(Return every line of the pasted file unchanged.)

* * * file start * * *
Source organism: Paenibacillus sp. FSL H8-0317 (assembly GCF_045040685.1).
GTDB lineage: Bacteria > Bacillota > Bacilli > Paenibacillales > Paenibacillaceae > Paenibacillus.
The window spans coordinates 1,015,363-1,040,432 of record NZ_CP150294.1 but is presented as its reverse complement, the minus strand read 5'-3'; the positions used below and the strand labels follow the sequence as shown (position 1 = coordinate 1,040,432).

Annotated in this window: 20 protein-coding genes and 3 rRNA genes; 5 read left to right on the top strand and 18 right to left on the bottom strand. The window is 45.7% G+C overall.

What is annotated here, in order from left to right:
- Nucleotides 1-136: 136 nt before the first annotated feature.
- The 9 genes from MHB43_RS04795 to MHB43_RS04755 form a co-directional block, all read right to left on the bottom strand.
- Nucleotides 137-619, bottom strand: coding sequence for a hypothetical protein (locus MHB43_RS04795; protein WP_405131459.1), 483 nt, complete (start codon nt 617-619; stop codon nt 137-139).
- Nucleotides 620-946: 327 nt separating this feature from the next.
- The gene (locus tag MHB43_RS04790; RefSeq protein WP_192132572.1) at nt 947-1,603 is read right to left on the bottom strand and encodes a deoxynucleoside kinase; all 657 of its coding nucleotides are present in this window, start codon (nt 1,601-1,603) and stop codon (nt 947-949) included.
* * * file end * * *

Source organism: Paenibacillus sp. FSL H8-0317 (assembly GCF_045040685.1).
GTDB lineage: Bacteria > Bacillota > Bacilli > Paenibacillales > Paenibacillaceae > Paenibacillus.
The window spans coordinates 1,015,363-1,040,432 of record NZ_CP150294.1 but is presented as its reverse complement, the minus strand read 5'-3'; the positions used below and the strand labels follow the sequence as shown (position 1 = coordinate 1,040,432).

Annotated in this window: 20 protein-coding genes and 3 rRNA genes; 5 read left to right on the top strand and 18 right to left on the bottom strand. The window is 45.7% G+C overall.

What is annotated here, in order from left to right:
- Nucleotides 1-136: 136 nt before the first annotated feature.
- The 9 genes from MHB43_RS04795 to MHB43_RS04755 form a co-directional block, all read right to left on the bottom strand.
- Nucleotides 137-619, bottom strand: coding sequence for a hypothetical protein (locus MHB43_RS04795; protein WP_405131459.1), 483 nt, complete (start codon nt 617-619; stop codon nt 137-139).
- Nucleotides 620-946: 327 nt separating this feature from the next.
- The gene (locus tag MHB43_RS04790; RefSeq protein WP_192132572.1) at nt 947-1,603 is read right to left on the bottom strand and encodes a deoxynucleoside kinase; all 657 of its coding nucleotides are present in this window, start codon (nt 1,601-1,603) and stop codon (nt 947-949) included.